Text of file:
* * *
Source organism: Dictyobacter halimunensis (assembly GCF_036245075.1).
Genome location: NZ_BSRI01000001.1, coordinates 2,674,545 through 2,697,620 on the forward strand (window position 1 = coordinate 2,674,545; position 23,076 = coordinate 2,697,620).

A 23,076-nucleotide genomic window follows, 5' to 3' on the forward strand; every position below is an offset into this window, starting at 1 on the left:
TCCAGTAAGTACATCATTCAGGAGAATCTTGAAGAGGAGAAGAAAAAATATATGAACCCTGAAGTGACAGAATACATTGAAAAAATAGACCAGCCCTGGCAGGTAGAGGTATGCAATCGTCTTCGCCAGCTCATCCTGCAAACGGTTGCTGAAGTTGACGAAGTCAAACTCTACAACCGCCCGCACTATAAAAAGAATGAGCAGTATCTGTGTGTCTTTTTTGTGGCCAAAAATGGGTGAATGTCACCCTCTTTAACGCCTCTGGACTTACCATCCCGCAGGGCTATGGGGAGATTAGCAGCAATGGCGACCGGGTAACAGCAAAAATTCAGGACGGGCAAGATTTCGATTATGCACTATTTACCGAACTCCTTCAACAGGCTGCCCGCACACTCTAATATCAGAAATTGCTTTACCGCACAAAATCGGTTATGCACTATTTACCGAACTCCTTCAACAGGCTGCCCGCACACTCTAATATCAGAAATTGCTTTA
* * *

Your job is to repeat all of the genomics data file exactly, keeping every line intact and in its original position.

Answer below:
Source organism: Dictyobacter halimunensis (assembly GCF_036245075.1).
Genome location: NZ_BSRI01000001.1, coordinates 2,674,545 through 2,697,620 on the forward strand (window position 1 = coordinate 2,674,545; position 23,076 = coordinate 2,697,620).

A 23,076-nucleotide genomic window follows, 5' to 3' on the forward strand; every position below is an offset into this window, starting at 1 on the left:
TCCAGTAAGTACATCATTCAGGAGAATCTTGAAGAGGAGAAGAAAAAATATATGAACCCTGAAGTGACAGAATACATTGAAAAAATAGACCAGCCCTGGCAGGTAGAGGTATGCAATCGTCTTCGCCAGCTCATCCTGCAAACGGTTGCTGAAGTTGACGAAGTCAAACTCTACAACCGCCCGCACTATAAAAAGAATGAGCAGTATCTGTGTGTCTTTTTTGTGGCCAAAAATGGGTGAATGTCACCCTCTTTAACGCCTCTGGACTTACCATCCCGCAGGGCTATGGGGAGATTAGCAGCAATGGCGACCGGGTAACAGCAAAAATTCAGGACGGGCAAGATTTCGATTATGCACTATTTACCGAACTCCTTCAACAGGCTGCCCGCACACTCTAATATCAGAAATTGCTTTACCGCACAAAATCGGTTATGCACTATTTACCGAACTCCTTCAACAGGCTGCCCGCACACTCTAATATCAGAAATTGCTTTA